James Madison University

Melissa Honig (’02): Health Services Administration Alumna

By: Christine Borkowski
Posted: March 26, 2012

PHOTO: Melissa HonigMelissa Honig graduated from JMU in 2002 with a bachelor’s degree in health services administration (HSA). From her time at JMU she reflects on the genuine concern, care and advice she received from her HSA professors.  She praised, “I am incredibly grateful for the insight and coaching provided to me by Dr. Thompson and Dr. Cockley.”

The JMU HSA program curriculum provided Honig hands-on experience at various sites such as nursing homes, assisted living sites, adult day programs, and continuing care retirement communities (CCRCs). “This onsite, experiential opportunity for learning provided a window into the continuum of care options. How nice it was to know what’s out there before stepping into the real world!”

Honig’s JMU professors highlighted the importance of completing an Administrator-in-Training (AIT) program and pursuing the Nursing Home Administrator license. “That experience allowed me to step inside the shoes of department directors, providing me with a true appreciation for the contributions of all teams.  This set a strong foundation for work with operating organizations.”

Post-Graduation Experience with Health Services Administration


Following graduation from JMU in 2002, Honig has accrued much experience in HSA. She has been a student, a volunteer and an advocate for change in America’s senior health systems. She also received her Master of Health Services Administration degree in Management and Leadership from George Washington University in 2007.

Prior to her current position at The Green House Project, Honig completed her Administrator-in-Training program at a CCRC in Alexandria, Va. “In my long-term care career, I’ve fulfilled several roles within operations, such as Admissions Coordinator and Community Life Associate (traditionally known as “Activities”),” Honig explained.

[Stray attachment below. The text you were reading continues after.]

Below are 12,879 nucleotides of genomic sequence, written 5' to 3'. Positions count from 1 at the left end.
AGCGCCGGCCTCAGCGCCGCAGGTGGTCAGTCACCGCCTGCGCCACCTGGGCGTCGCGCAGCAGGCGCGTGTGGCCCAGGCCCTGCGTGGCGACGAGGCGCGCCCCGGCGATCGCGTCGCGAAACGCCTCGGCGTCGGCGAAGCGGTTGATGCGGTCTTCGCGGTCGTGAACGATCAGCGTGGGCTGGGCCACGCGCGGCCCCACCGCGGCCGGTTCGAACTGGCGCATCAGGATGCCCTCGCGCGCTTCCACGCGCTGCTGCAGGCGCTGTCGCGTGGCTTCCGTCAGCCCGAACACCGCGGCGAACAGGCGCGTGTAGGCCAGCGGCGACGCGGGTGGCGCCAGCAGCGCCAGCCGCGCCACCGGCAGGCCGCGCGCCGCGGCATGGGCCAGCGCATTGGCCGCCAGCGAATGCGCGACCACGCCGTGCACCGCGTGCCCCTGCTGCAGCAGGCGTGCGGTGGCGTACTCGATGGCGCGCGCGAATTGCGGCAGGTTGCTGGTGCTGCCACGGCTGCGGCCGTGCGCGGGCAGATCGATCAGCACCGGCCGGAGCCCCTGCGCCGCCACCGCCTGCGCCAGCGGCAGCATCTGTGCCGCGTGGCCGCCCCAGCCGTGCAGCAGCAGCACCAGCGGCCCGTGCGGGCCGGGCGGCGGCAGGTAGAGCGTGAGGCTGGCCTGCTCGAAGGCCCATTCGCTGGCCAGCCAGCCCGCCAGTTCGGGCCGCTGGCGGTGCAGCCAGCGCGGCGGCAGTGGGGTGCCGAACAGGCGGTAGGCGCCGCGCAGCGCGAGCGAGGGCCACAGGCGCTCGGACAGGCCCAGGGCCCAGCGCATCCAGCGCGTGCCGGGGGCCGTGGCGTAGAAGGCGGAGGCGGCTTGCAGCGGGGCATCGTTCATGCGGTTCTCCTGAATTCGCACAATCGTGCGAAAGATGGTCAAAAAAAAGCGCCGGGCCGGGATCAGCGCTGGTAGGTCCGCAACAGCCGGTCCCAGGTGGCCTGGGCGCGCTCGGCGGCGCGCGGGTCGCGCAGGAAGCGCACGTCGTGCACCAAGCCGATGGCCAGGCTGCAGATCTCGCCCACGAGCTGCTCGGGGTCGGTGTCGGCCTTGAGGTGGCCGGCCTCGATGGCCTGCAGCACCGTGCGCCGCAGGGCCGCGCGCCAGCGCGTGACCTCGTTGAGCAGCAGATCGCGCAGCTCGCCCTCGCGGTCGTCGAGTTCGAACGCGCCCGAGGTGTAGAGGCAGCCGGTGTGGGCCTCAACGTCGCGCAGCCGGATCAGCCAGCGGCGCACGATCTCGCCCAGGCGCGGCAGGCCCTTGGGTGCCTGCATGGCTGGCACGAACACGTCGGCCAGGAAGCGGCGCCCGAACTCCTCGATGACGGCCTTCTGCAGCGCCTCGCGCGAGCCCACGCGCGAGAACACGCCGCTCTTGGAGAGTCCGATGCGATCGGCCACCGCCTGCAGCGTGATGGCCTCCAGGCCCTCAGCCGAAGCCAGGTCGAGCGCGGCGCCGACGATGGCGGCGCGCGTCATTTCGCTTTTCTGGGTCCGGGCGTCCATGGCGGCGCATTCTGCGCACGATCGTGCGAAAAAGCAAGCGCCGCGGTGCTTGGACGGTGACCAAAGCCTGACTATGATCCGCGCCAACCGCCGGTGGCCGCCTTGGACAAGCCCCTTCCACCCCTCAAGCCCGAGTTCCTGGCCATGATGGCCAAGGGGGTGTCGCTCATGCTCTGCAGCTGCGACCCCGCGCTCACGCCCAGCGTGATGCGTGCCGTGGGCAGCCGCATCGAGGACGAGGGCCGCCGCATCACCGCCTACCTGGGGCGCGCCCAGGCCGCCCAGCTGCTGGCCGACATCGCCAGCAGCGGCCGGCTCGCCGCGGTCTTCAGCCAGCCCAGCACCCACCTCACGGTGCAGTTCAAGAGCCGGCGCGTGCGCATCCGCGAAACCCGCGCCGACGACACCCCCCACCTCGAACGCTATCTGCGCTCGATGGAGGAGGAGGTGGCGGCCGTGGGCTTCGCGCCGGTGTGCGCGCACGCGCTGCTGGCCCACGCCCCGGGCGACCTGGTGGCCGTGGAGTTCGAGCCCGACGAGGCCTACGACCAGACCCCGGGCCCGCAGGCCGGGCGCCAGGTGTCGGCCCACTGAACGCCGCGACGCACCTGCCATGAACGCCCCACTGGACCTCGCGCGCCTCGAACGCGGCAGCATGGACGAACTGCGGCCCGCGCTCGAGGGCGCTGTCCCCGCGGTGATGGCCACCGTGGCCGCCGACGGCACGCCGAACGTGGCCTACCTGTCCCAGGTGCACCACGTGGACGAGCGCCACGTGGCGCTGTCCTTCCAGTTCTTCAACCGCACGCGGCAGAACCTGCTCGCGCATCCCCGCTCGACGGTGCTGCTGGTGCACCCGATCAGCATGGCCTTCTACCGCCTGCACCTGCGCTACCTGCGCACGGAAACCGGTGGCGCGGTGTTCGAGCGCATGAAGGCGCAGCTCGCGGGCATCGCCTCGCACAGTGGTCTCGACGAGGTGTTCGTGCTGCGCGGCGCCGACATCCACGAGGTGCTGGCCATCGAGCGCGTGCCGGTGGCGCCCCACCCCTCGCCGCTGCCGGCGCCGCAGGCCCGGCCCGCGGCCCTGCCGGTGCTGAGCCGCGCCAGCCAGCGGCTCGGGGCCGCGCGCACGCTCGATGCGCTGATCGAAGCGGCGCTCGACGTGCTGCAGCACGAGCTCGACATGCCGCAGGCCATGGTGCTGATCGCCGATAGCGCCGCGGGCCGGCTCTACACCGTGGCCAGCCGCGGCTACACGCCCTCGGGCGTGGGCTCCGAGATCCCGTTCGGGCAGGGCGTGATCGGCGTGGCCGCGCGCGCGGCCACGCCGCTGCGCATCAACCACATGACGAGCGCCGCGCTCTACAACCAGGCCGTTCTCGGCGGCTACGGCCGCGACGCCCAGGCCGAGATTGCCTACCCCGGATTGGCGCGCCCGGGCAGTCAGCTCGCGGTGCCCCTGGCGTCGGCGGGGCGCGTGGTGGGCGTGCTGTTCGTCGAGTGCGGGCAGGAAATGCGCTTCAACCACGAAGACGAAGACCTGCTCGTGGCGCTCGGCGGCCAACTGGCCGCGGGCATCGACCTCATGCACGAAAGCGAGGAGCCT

Honig has publicly spoken on culture change and person-directed care at the university level as well as in both local and national forums. “Long term care (LTC) is not what it used to be. Thanks to the culture change movement, nurses, Administrators, and staff have more meaningful career options.”

On Improving the Lives of our Elders


 “Improving the lives of elders has always been my passion,” Melissa Honig (’02) explained. “Just because someone needs nursing care does not mean they should have to give up control, dignity, or choice.” Many elders and their families choose LTC facilities when they need additional assistance with everyday processes of health and care.

Honig is very passionate about the current status of LTC facilities in America today. According to a recent study by Dr. April Temple and Dr. Jon Thompson of the HSA program, one-third of JMU’s current HSA students are seriously considering a career in LTC.

Honig believes that it is fundamental that people in nursing homes should have a say in decision making processes. Such decisions include what they do in their spare time, when they wake, what they eat and when. “They should know their care partner and be in real relationships. My interest is in making this a reality,” Honig addressed.

Her current position as the Project Guide for The Green House Project is creating that reality for elders. Honig expressed, “I am excited to continue working in the culture change field.  There is so much progress to be made!  Until people look forward to moving into a nursing home, I will be working to create more person-centered environments.”

The purpose of the Robert Wood Johnson Foundation-funded national program is to transform institutional LTC by restoring individuals to a home in the community. Through this process, Honig is happily working to change general attitudes towards the aging population by working with approximately 13 LTC organizations.

The Green House model Honig uses was developed by Dr. William Thomas and is rooted in the Eden Alternative, a model for cultural change within nursing facilities. “Dr. Thomas’ vision is to build a new type of residence that is a real home to the elders who live there, while also meeting regulatory requirements,” Honig explained.

Honig’s passion for change in her field is fervent and will continue to be. She said, “Nursing home administration is not about managing people and budgets.  Today, leaders in this profession have the opportunity to create real relationships with elders and those who serve them.”

Learn more about the JMU Health Services Administration program on their website.

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